Everyone has that word or phrase that makes them cringe. For normal people, it’s icky words such as moist or vomit, but for grammar nerds, it’s when people mistake a perfectly good phrase like “for all intents and purposes” as something else (“for all intensive purposes.”) Before you argue with said grammar nerd about how the second version is superior, you should probably know that they’re right (sorry), and that “for all intents and purposes” has always been the correct way to say the expression.
Like most confusing parts of our modern life, it all started with lawyers. “For all intents and purposes” comes from the 16th-century English legal phrase “to all intents, constructions, and purposes.” It means “in every functional purpose” and helps lawyers cover their bases in legal agreements.
For example, if construction is finished on a building “for all intents and purposes,” then the building is technically okay to live in — but it might be missing some important parts that you would likely miss (such as a toilet or electricity). Two people being married “for all intents and purposes” might look good on paper, but may just end up being a bad excuse for cheating on your spouse, because you’re only technically married.
Why refer to both “intents” and “purposes”? Is there even a difference between these words? Not really, but there’s a reason for it. “For all intents and purposes” is an example of tautology, which is an intentionally redundant phrase.
It’s also an example of a legal doublet, which comes from the early days of English in which multiple languages were coming together. Intent is derived from the Latin intentio (meaning “reason”) and purpose comes from the Old French porpos (also meaning “reason”). By including both terms in legal documents, lawyers could be absolutely sure that all readers, whether they knew Latin, French or English, would understand their limited liability. (Even Medieval lawyers were crafty.)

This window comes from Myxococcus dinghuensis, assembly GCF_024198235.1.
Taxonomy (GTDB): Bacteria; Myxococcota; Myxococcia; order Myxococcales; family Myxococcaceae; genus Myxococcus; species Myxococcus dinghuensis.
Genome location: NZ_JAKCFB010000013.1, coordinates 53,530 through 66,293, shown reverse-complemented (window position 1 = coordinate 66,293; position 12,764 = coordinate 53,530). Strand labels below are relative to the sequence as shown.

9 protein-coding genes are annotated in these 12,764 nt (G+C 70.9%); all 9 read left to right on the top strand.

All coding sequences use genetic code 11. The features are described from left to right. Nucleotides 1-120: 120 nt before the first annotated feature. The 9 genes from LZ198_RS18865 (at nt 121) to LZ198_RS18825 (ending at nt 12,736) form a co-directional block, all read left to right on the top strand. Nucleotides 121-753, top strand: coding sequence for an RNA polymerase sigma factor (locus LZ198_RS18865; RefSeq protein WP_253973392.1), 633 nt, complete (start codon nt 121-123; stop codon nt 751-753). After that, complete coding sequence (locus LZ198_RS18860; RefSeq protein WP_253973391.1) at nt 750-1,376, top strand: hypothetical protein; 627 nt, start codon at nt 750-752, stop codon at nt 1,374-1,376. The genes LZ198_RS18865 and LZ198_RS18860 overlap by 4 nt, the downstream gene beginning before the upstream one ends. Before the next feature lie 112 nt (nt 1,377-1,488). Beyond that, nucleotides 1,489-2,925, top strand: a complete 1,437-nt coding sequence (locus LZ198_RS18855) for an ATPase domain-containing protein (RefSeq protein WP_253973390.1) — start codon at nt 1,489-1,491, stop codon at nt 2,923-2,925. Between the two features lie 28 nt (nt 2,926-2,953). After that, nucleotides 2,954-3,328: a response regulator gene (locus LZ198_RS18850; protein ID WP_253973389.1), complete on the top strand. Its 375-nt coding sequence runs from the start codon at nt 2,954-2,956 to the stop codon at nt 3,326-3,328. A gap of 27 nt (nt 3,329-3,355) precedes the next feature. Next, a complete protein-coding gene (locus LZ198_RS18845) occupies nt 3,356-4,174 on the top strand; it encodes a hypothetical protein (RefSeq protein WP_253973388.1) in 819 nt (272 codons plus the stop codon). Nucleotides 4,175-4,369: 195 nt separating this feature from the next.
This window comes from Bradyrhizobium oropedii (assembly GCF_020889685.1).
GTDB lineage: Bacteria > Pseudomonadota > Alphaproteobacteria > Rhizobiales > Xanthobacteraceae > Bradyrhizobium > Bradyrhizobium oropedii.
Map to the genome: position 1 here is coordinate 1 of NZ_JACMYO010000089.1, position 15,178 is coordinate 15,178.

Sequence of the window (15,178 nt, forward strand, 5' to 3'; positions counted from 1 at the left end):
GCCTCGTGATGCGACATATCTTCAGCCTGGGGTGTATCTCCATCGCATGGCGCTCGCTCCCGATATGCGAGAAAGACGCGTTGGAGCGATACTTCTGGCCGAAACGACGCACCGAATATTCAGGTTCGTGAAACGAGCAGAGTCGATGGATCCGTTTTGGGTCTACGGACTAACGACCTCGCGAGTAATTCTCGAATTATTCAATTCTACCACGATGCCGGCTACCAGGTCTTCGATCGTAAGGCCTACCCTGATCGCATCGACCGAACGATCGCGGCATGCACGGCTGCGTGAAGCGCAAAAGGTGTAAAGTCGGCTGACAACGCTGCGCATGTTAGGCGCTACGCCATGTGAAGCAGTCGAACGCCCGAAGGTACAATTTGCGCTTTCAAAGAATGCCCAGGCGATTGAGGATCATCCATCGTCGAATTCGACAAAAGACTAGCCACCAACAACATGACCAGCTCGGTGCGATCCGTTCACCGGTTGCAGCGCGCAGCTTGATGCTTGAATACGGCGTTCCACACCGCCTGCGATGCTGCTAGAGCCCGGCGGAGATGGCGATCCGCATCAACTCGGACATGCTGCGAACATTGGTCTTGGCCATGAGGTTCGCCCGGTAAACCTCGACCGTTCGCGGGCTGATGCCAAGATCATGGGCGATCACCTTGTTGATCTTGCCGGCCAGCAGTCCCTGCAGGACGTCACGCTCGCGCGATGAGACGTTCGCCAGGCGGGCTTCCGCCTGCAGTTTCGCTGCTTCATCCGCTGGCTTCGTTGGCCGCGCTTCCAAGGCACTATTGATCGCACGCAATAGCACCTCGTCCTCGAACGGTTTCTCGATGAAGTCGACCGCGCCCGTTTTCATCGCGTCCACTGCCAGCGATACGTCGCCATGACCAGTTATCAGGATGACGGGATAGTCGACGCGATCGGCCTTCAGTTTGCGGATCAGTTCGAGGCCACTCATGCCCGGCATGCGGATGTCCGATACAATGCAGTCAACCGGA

As unwieldy as “for all intents and purposes” is, it’s actually quite helpful even outside of legalese. You can use it in everyday situations — especially when you need to be a little sneaky.
For all intents and purposes, I agree with you.
Meaning: I sort of agree with your main point, but now I’m about to destroy your argument.
I’ve finished up all my chores, for all intents and purposes.
Meaning: My room is clean, but don’t look under my bed.
This car runs great, for all intents and purposes.
Meaning: It’ll get you where you need to go, but don’t expect the air conditioning or brake lights to work.
For all intents and purposes, Jane was home by her 12:00 curfew.
Meaning: Jane was pulling into her driveway at breakneck speed as soon as the clock struck midnight.
I'm a good fit for my job, for all intents and purposes.
Meaning: I can do maybe 50% of my job and am winging the rest.
If you like the idea of blurring details but don’t love how “for all intents and purposes” sounds, try out these adverbs that can modify an entire sentence. Essentially, they all mean “the basic idea is here, but don’t look too closely.”
in most respects
If you’ve been using “for all intensive purposes” up to this very minute, it’s not too late to stop (but please stop.) Like “pass mustard” instead of “pass muster” and “old wise tale” instead of “old wives’ tale,” this version of “for all intents and purposes” is an eggcorn — a phrase that sounds right but definitely isn’t.
People who speak quickly may be able to throw in “for all intensive purposes” once or twice in conversation without too many raised eyebrows. But don’t make it a habit, because there are grammar nerds everywhere who would love nothing more than to say “Actually …”
Many phrases and expressions like “for all intents and purposes” entered English for one reason and remained there for another. Learn more about the (not-so) complicated history of a few more everyday phrases, including: